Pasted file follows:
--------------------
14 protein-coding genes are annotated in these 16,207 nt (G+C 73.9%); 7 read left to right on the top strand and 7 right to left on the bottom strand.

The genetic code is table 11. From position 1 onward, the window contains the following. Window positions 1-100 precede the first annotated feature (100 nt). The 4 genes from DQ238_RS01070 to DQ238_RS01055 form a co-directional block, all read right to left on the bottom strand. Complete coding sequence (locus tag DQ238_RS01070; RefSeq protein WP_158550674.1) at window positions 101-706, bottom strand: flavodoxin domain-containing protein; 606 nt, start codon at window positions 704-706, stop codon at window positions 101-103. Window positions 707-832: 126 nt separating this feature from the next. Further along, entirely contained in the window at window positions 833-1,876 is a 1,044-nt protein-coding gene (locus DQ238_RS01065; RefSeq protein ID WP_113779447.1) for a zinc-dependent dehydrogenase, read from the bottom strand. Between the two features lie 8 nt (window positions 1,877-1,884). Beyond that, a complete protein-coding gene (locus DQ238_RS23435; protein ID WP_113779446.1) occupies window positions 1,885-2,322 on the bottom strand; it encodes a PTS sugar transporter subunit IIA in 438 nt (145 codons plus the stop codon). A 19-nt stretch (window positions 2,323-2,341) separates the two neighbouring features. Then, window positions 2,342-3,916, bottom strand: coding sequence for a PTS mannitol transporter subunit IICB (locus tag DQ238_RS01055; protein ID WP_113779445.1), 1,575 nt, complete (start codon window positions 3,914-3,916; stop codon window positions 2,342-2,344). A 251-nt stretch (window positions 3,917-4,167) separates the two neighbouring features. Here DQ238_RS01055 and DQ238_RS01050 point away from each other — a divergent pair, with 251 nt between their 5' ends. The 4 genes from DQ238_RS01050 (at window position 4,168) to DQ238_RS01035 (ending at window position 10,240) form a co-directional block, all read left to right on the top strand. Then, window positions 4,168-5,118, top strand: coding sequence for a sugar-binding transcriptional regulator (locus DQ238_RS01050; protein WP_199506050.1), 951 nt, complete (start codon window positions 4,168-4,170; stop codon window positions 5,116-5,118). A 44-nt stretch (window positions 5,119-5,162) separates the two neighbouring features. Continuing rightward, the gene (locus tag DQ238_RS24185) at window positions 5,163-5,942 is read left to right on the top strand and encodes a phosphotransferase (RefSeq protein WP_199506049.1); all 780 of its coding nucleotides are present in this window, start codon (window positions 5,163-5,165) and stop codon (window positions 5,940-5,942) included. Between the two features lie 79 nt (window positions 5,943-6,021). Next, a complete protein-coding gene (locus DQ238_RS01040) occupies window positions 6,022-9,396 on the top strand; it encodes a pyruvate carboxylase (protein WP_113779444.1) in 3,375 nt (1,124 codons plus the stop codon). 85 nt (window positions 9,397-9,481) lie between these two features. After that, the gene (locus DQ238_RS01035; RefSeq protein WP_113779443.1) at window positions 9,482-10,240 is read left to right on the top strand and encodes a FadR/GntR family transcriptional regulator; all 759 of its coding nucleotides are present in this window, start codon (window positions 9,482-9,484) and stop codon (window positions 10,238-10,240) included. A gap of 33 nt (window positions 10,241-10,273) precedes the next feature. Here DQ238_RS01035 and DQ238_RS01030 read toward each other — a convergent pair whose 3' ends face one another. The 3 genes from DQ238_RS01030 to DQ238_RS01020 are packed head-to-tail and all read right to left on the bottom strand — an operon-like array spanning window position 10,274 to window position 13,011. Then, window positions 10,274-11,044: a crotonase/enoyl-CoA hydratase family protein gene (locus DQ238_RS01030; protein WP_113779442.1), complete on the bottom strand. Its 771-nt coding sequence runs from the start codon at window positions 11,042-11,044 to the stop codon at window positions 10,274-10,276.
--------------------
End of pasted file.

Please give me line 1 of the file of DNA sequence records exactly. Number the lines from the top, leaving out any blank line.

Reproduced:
14 protein-coding genes are annotated in these 16,207 nt (G+C 73.9%); 7 read left to right on the top strand and 7 right to left on the bottom strand.